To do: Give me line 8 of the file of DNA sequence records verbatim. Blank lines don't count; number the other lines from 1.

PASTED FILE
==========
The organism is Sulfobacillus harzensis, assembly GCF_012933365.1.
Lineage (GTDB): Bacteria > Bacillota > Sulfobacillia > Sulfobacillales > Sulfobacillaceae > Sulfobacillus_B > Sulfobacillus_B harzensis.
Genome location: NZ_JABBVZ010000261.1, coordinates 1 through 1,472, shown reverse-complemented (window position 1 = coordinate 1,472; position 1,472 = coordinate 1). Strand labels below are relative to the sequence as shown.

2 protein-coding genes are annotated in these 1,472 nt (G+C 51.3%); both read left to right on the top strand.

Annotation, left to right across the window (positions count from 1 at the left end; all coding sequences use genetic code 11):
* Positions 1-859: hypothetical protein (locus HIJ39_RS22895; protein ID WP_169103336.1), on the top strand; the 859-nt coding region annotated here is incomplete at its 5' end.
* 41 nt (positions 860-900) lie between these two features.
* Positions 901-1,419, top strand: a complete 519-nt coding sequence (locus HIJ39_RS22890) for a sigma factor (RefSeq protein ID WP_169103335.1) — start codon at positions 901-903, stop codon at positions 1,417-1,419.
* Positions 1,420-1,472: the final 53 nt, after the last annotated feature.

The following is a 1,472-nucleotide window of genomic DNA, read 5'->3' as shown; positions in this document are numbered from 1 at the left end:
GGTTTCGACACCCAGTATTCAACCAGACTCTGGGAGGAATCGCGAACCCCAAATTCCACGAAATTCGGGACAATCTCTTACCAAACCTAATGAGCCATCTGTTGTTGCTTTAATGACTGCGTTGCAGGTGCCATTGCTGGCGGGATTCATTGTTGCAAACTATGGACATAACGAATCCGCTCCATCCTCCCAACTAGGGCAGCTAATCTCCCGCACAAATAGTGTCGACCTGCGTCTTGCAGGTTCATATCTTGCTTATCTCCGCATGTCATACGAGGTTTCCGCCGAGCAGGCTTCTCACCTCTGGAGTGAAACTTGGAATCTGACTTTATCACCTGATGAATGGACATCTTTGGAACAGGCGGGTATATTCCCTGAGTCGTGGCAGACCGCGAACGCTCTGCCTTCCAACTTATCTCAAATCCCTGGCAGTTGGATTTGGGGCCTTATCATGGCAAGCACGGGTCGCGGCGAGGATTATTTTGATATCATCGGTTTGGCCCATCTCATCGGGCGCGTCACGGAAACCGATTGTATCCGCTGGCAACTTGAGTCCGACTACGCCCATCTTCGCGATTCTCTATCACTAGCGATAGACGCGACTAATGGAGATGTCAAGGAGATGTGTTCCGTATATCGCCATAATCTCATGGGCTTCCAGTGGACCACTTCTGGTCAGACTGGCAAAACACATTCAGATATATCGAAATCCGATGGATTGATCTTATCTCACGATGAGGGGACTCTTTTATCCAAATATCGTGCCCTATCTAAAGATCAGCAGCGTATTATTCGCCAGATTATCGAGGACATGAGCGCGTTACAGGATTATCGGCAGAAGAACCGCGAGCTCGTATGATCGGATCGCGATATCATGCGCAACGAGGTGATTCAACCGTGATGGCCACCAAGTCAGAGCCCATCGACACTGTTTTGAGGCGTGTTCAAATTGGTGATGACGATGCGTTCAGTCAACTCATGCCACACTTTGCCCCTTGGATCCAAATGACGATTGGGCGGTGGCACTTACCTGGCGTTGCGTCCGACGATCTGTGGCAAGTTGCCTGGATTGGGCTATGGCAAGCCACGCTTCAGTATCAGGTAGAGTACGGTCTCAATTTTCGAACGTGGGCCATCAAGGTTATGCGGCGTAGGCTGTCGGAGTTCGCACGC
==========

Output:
* Positions 901-1,419, top strand: a complete 519-nt coding sequence (locus HIJ39_RS22890) for a sigma factor (RefSeq protein ID WP_169103335.1) — start codon at positions 901-903, stop codon at positions 1,417-1,419.